I honestly believe if the Cowboys had kept Andrew I wouldn’t be writing this story on the safety position. The debate on drafting a safety in the 1st round would be unnecessary. Why? Because when every single coach a guy ever played for, all said he was the hardest working guy on the team, a “Ball Hawk” and had natural instincts, that’s the kind of player I want, those are the things that can’t be taught. With less reps in the 2011 preseason, Andrew not only led all the DB’s in tackles, but was 2nd on the whole team. I find it amusing that the Cowboys had 19 free agents (many of which were on the depth chart ahead of Andrew) and no one wanted them, but Andrew got grabbed up as soon as he hit the wire. Last I checked he was listed as the #2 safety on the Minnesota Vikings depth chart and he had Never even attended training camp there yet.
Barron started 38 career games as the Tide’s safety. He amassed 66 tackles on the 2011 season, including 42 solo stops, 4.0 tackles for loss, one quarterback hurry, five pass break ups and a fumble recovery. He logged two interceptions for the season , ( he has 12 for his career) which ranks tied for eighth in school history.
I personally think Barron is over rated because he went to Alabama. I also feel he is a risk, not only because he had a torn pectoral muscle, but he then ended up unable to participate in the combine due to needing surgery for a double hernia. The Cowboys have had enough problems with injury issues in the secondary already (mike Jenkins). The other red flag that comes up with me other than being injury prone is his criminal record. I am big on character. Being arrested for lying to police doesn’t look good on any resume.
Man Coverage: Not often asked to drop down and cover the slot in this scheme. Is a bit stiff in the hips and has only average change of direction. Does show a late burst to close on the football. “This concerns me. One of the biggest weaknesses on the Cowboys defense last year was the lack of a cover safety. Teams would spread them out, forcing them to play Nickel and take advantage of the LB’s and the slot.” If we are going to draft a safety we definitely need one that is solid in coverage.
Ball Skills: Classic ball hawk. Reads the quarterback’s eyes and does a nice job of breaking on the throw. Good acceleration and straight-line speed. Very good ball skills for the position. Generally times his leaps well and has good hand-eye coordination to make the difficult grab. Good vision and natural running skills with the footbal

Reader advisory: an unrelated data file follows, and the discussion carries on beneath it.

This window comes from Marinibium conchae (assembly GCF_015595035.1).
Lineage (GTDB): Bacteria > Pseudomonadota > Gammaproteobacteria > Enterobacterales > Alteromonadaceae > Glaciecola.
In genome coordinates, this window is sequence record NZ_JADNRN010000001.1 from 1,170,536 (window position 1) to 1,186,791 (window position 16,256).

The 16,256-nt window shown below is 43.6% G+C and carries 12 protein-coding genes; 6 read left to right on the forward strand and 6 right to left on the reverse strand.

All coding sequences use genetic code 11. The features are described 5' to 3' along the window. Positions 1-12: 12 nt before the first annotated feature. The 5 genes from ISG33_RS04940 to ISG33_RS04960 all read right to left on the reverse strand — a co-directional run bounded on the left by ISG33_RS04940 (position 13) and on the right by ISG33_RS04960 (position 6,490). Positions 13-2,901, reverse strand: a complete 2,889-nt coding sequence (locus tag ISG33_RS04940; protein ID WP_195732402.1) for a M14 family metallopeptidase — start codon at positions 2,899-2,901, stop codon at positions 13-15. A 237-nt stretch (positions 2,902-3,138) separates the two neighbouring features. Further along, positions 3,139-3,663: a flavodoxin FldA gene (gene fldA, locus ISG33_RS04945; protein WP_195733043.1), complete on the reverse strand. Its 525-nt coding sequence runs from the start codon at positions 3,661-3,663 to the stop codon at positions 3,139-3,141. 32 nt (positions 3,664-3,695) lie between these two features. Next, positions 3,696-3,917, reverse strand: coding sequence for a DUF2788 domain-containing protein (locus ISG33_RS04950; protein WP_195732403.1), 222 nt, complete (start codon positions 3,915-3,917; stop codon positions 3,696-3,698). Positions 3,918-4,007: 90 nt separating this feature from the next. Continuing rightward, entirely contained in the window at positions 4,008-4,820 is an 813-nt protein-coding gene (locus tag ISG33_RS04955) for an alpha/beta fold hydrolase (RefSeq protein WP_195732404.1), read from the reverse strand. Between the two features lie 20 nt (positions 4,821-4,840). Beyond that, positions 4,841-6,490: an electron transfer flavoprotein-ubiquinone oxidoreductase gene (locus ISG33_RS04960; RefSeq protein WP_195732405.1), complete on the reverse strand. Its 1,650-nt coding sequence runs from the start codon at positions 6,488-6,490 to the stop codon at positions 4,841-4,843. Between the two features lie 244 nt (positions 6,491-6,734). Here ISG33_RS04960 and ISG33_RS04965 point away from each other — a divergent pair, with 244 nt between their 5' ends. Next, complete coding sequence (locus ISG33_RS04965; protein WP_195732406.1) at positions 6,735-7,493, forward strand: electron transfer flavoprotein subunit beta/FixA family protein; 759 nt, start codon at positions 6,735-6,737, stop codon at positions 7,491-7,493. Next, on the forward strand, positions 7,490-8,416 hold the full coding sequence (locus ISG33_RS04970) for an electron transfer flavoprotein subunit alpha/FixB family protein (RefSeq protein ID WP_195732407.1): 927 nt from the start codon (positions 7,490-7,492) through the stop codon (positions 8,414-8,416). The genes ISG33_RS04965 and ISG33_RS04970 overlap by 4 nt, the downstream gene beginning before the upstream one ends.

Run Support: Reads run quickly and aggressively attacks, taking out blockers when he has help behind him. Unafraid of playing near the line of scrimmage, though he shows only average strength and technique to disengage. Good agility and speed to avoid blockers, showing an ability to make a lot of plays at or near the line of scrimmage. Prone to overrunning the play, however, and leaving potential cutback lanes for backs to exploit.
Tackling: Isn’t as reliable an open-field tackler as you’d think, considering his reputation. Flies upfield in run support and can fail to break down properly. Doesn’t possess the elite agility to dance with runners in the open field and always make the secure stop. Physical hitter who teases with textbook hit-lift-drive technique, but will also duck his head occasion to make the big hit and miss entirely or fail to wrap up securely and have the ball-carrier spin through his attempted tackle. Among his better traits, however, is his ability to take good angles when in pursuit. Understands his role as the last line of defense and rarely allows ball-carriers to get past him when he is in this position. (Compliments of Rob Rang.) “Another red flag. One of the biggest problems in the Cowboys secondary has been missed tackles. In many cases the safety is the last line of defense to the goal line.”
See the finale of my story on the next page…….